In Kurt Vonnegut's "Harrison Bergeron," how does the idea of equality relate to the story's conflict?
America has strived (and is still striving) to become a country where people are treated equally by fellow citizens and the government. For example, the phrase “justice is blind” refers to the ideal that anyone accused of a crime should receive a fair trial. In Kurt Vonnegut’s short story “Harrison Bergeron,” America’s obsession with equality is taken to an authoritarian extreme.
The reader learns at the beginning of the story that the government has passed nearly two hundred amendments to the US constitution to ensure equality among citizens. No one can be any prettier, smarter, or more athletic than anyone else. A person with an advantage is given a ‘handicap,’ a device to make him or her uglier, dumber, or weaker.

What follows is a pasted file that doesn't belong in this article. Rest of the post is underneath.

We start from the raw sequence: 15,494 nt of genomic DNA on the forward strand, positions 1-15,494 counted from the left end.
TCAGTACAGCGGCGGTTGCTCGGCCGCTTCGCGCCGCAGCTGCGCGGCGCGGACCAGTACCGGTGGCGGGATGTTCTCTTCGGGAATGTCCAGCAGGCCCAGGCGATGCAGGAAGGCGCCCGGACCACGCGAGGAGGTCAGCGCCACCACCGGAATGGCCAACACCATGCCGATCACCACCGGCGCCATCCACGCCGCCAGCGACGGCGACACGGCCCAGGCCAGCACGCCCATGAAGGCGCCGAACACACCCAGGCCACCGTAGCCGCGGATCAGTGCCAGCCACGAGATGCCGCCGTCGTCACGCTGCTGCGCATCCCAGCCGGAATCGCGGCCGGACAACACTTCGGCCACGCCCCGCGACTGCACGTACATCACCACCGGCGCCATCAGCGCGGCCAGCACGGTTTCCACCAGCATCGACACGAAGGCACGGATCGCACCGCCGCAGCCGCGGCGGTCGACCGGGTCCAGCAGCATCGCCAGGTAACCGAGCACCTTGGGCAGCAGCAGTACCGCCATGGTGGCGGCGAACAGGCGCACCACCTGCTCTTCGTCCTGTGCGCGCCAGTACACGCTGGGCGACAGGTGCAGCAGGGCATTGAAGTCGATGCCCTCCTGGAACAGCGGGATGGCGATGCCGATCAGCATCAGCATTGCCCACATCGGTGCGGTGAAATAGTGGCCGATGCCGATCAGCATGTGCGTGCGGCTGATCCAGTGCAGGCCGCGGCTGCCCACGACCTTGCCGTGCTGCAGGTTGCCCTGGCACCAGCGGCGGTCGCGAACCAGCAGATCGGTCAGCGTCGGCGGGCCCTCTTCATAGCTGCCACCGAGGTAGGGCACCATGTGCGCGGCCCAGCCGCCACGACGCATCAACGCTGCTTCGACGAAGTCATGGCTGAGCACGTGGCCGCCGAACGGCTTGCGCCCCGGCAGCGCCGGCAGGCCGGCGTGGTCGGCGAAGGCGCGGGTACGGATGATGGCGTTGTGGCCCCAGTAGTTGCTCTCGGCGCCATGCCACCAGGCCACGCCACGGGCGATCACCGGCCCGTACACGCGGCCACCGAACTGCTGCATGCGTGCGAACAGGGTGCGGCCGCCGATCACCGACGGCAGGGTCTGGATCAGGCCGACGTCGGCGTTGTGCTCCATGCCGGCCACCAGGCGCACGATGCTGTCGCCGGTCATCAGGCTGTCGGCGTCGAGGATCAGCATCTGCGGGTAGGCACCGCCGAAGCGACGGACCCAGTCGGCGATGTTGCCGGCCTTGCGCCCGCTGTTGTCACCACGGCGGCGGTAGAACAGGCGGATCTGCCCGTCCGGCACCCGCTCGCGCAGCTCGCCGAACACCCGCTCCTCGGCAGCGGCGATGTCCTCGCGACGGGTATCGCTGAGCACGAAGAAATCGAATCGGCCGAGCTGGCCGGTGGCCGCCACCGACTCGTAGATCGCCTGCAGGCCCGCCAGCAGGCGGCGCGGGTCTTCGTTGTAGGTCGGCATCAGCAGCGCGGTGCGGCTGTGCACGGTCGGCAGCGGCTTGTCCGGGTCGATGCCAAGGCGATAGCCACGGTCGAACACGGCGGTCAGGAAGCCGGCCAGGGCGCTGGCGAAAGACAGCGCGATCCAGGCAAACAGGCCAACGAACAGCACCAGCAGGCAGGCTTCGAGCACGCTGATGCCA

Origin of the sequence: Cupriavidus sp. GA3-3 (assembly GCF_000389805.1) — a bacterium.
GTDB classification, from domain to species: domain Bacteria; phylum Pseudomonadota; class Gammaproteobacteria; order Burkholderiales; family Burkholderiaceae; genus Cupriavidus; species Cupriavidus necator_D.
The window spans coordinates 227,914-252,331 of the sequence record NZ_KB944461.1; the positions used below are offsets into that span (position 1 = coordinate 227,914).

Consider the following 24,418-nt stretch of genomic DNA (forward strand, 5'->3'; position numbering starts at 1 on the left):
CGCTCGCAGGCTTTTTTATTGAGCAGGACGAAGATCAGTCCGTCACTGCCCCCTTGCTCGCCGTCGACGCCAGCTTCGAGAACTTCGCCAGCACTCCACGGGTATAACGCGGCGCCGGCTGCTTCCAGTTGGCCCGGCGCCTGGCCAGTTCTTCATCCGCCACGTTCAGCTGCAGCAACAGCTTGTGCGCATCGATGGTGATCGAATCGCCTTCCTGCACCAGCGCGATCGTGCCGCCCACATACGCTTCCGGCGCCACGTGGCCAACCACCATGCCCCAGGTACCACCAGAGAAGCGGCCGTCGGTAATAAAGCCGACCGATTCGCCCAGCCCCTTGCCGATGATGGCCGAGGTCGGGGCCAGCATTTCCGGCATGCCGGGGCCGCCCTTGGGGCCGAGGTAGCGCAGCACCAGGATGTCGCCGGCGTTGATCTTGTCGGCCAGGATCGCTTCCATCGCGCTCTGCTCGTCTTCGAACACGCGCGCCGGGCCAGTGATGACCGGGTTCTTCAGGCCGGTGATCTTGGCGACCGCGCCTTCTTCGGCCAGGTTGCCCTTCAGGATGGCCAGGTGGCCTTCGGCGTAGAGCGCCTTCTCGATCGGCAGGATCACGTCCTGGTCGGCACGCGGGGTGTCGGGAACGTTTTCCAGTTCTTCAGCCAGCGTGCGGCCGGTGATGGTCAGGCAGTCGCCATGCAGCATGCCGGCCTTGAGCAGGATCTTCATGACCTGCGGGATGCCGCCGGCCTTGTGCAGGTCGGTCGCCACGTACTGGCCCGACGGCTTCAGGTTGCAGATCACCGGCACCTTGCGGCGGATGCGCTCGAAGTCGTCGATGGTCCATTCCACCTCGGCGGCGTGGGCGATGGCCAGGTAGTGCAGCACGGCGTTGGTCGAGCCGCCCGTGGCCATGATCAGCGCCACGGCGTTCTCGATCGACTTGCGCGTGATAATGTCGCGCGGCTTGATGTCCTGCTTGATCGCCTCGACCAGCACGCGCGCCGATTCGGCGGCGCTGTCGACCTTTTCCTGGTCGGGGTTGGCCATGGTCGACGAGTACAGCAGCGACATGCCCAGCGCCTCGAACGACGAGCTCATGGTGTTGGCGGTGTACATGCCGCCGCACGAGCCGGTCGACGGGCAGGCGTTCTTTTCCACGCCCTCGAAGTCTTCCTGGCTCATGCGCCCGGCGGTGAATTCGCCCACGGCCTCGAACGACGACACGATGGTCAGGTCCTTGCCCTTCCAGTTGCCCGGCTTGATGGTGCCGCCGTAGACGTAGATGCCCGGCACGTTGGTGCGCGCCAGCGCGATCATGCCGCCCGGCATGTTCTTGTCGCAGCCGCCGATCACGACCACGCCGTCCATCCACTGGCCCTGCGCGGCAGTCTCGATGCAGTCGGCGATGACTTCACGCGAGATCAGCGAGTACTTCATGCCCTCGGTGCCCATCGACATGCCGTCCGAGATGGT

The story’s title character, Harrison, represents the opposite of American ideals about equality. On national television he rips off his countless handicaps and proclaims himself king, the very type of ruler America cast off through the American Revolution. Harrison believes that he deserves to rule because he is more handsome, stronger, and more intelligent than everyone else. This logic suggests that Harrison, if he had survived, would not have been any more of a compassionate ruler than the government that tried to restrain him.